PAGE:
The AKK A3 is an all-in-one (AIO) FPV camera with cloverleaf antenna that costs just $21. It is one model in AKK’s wide range of AIO cameras which includes models that feature omnidirectional antennas as well. There is also an older version called the A2 which is available at about $16. This review is based on a sample A3 which was kindly sponsored by AKK.

With its small AIO form factor and light weight (5g), the A3 makes a great FPV camera for small drones and all kinds of FPV racers. It also makes a good pilot camera for aerial photography drones that are operated by two operators (one pilot and one camera operator).

Product Highlights
  • Output power: 0 / 25mW / 50mW / 200mW
  • Input power: 3.2 – 5.5V
  • Sensor: 1/3″ CMOS
  • Current consumption:
    • 250mA – 510mA (25mW)
    • 270mA – 640mA (50mW)
    • 330mA – 740mA (200mW)
  • Camera resolution: 600TVL
  • Video system: NTSC
  • Min. illumination: 1 lux
  • Field of view: 120 degrees
  • Antenna: Cloverleaf / IPEX
  • Frequency: 5.8GHz / 5 bands / 40 channels with race band
  • Size 19.5 x 14mm (L x W)
  • Weight: 5g

The A3 is one of those FPV cameras that feature a “naked” design. By that,  I mean the circuit boards are exposed so precautions should be taken if you’re flying in damp or wet conditions such as over a grassy field just after it rains. At the rear is a small single character LED display which tells you what channel the camera is broadcasting in and the transmitter’s power output. At the top is a small button that lets you set your FPV channel and Tx power output.

Since the A3 has only one button, operating it can be a bit tricky especially if you haven’t memorized how to use it. Based on the instructions given in the user manual, operating it is fairly easy (if you got it all memorized, that is). With that said, it is always a good idea to keep the manual with you when using the A3 just in case you forget how to operate with that single button.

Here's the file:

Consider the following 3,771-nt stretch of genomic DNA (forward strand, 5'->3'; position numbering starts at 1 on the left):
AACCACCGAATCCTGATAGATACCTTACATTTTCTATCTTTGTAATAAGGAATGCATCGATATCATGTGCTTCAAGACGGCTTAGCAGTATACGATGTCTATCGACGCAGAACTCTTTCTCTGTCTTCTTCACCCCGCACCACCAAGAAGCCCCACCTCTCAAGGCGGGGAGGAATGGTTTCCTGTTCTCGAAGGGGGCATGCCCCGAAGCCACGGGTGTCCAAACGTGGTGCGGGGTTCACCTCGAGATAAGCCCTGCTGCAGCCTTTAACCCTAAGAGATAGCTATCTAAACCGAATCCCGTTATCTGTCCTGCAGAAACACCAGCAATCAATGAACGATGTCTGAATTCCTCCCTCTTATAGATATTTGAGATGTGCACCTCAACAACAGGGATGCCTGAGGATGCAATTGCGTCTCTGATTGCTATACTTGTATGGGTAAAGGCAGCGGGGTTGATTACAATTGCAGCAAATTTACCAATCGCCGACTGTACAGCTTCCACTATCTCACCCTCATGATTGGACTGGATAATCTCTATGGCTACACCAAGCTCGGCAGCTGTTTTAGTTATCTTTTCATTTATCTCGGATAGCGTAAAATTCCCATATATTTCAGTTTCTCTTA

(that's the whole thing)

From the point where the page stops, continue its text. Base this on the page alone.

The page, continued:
The first time you power up the camera, a “0” will appear on the display. This indicates that the unit is turned on but the FPV transmitter isn’t transmitting. Pressing and holding the button for 2 seconds will allow you to toggle between frequency bands A, b, E, F and r. While the display is displaying the frequency band toggle, pressing and holding the button again for 2 seconds will allow you to change the channel number (1 to 8). Pressing and holding the button for 5 seconds will allow you to toggle between transmitter power outputs (one hyphen stands for 25mW, two hyphens stand for 50mW and three hyphens stand for 200mW).

The cloverleaf antenna is located on top of the camera itself and unlike other FPV cameras of similar design, the antenna on the A3 is connected to the camera via a thick wire instead of being directly soldered onto the circuit board. This is a good design approach that helps reduce the risk of the antenna snapping off during a crash. During a crash, the antenna is likely to bend up to about 90 degrees at the wire, protecting both the antenna and the board from damage.

The A3 is powered by 3.7 – 5V DC. This means it can handle only 1S batteries. The power wires come with a micro JST connector (PH 1.25) pre-installed. A larger 2-pin connector with wire is also included to allow you to use most 1S batteries that have compatible connectors.

Image Quality and FPV Performance

Image quality on the A3 is fairly good and is what you’d expect from an FPV camera with a resolution of 600TVL. The field of view is 150 degrees which is pretty standard for many FPV cameras. The A3 does not have a microphone so it is not capable of recording audio. Below is a sample still image taken using an LS – 800D FPV headset.

One area in which the A3 shines is low light where it is capable of producing decent image quality compared to some other similar FPV cameras. At the moment I’m unable to record videos from the A3 because my one and only FPV headset that has a DVR seems to have developed some problems after my last flight using this camera.

I did manage to record the sample video at 25mW Tx power as shown below. There is a lot of signal drops in the video which is probably caused by one of my antennas not tightened properly. When attempting to make a second flight after tightening the antenna, my FPV headset went dead so I was unable to record a proper video from the A3.

Once I get my headset problem solved, I’ll be updating this video with one that will properly show what the A3 is really capable of.


The AKK A3 is an AIO FPV camera that offers plenty of value, costing just $21. There may be newer cameras from AKK with slightly better features but if all you need is one that has all the basic features you’ll need for FPV flying, the A3 is definitely a good option.

The adjustable transmitter power output, flexible cloverleaf antenna mount and LED display makes for a very complete and inexpensive package. The A3 can be purchased at Amazon and other AKK dealers.